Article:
Think about the religions the Western world knows best: Judaism, Christianity and Islam. Whatever the differences that separate them, these three religions all share a great deal in common. Each one, for instance, is centered on a text — a holy and inviolate scripture. For Jews, Christians and Muslims, the sacred text is never wrong — although man’s interpretation of it often is. Based on this knowledge, it would seem sensible to assume that religion and scripture are inseparable. But in fact, the central role of scripture, like much of what we assume about “religion” as a concept, is uniquely Western.

The same applies to the rules about how religion functions in society. What the West knows best is its own religious history, which was shaped in large part by the question of where Christianity should fit into politics. As we all know, European kings once claimed to rule by divine right, at least until the age of the great revolutions came along and banished organized religion from political life. But the declining political prominence of Western Christianity was more than just a battle between kings, popes and the awakened masses; it was also mirrored by a new understanding of religion itself, a sense that God resides, not in the church, but in the heart of and soul of the believer. True religious belief thus came to be seen as something very personal. This understanding shapes our idea that religion does not belong in the public sphere (some countries like France take this idea very seriously), but also means we do not accept the validity of religious conversion made at the point of a gun. The freedom of religious conscience has taken on a global currency, and is now portrayed as a basic human right. It is the standard used by the United Nations, and most of the world pays lip service to it in at least some form. Whatever the reality, religious freedom is enshrined in the constitutions of Cuba and North Korea. At least on paper, even Iran formally accepts the existence of certain religious minorities.

The fact is that the Western idea of religion did not reach Asia until very recently. When it did, the concept was so foreign that many Asian languages had to invent a new word for it [specifically for making diplomatic treaties with the Western powers who insisted on a clause protecting “religious freedom”]. This puts Asia’s own traditions into a strange bind. Even now, we face the problem in deciding just what to call the ideas of Confucius or the Buddha. Calling them “religions” clearly doesn’t work, because Asian traditions look and behave so differently from what we know in the West.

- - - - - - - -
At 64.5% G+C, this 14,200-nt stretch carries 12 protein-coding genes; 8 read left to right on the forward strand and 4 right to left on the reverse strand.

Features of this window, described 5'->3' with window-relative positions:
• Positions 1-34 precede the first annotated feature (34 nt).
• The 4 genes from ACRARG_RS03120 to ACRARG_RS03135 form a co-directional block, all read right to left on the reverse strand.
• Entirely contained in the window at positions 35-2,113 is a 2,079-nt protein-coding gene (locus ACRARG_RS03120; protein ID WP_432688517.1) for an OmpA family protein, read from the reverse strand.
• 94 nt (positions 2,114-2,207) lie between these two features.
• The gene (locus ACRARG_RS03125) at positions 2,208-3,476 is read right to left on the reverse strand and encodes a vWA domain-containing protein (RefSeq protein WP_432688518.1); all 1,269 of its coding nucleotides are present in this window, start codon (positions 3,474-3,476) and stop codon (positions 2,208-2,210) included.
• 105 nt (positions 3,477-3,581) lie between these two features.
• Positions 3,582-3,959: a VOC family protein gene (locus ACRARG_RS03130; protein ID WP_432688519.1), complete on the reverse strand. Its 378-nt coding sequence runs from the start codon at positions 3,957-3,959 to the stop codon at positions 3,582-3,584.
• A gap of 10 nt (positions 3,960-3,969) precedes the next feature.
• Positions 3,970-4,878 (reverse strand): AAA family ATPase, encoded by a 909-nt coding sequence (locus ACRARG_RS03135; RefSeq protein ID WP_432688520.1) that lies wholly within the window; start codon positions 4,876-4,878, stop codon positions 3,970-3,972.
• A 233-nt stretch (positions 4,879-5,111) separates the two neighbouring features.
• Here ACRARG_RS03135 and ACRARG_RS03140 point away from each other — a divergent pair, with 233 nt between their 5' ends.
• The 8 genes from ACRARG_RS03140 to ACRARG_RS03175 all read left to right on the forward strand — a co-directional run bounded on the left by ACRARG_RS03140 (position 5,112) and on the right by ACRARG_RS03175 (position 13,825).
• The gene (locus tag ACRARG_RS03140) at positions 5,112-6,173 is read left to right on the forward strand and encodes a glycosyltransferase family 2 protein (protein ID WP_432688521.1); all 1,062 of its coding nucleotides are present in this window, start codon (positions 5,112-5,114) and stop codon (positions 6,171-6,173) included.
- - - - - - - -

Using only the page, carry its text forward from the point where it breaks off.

Daoists, for example, don’t have a Bible. In the entire canon of Daoist scripture, there is nothing that compares to the central role occupied by the sacred books of Western religion. Shinto has no scriptural tradition at all. Historically, East Asia has had far less religious conflict than the West, not because Asian religions are inherently any more peaceful, but rather because they have a very different concept of religious membership. In Western religions, affiliation is absolute: you cannot be a hyphenated Muslim-Jew, or a Christian-Hindu. Asian religions, in contrast, treat religious membership in more fluid terms. Everyone in China is to some degree influenced by Confucian ethics, but nobody would call himself a “Confucian.” Trying to fit Asian beliefs into Western categories produces the classic square peg-round hole scenario.

As always, one needs travel no further than “The Simpsons” for a good example. When Lisa’s quest for religious identity (driven by her dissatisfaction with the fictitious Presbylutheran congregation) led her to embrace Buddhism, she promptly shouted the epiphany, “I’m a Buddhist!” out her bedroom window. In doing so, she was actually echoing a classic
Christian metaphor of religious belonging — the lightning-bolt conversion of Paul of Tarsus. Lisa may have been a Buddhist, but she became one in a very Christian way.

This is not merely a cartoon dilemma (pun very much intended). Our understanding of what religion is, what it should look like, and what role it should play in society all have real world ramifications. When political figures like Michele Bachmann cynically promise to outlaw shariah, they are doing more than merely repeating the mistaken assertion that the United States is foundationally a Christian nation, they are also making a broader statement about what constitutes legitimate religion. Such ideas may play well with American voters, but they compromise our ability to understand the world outside our borders, and tangibly harm our image abroad.

Perhaps the greatest irony of all is that many of those who reject religion themselves rely on this same limited definition. Religion is in no way inimical to science. Certain interpreters of Christianity may reject evolution and global warming. That is unfortunate, but it is neither representative nor exclusive. Pig-headedness is not unique to Christianity, or even to religion. Just like the anti-Islamic screed emerging from the political right, dumping everything we dislike about Christianity into a single bucket we call “religion” serves only to muddy the waters.

"Private "I," Private Property" (excerpt) THE TAO OF ABUNDANCE by Laurence Boldt

Private "I," Private Property

The name that can be named is not the real name.
—Lao Tzu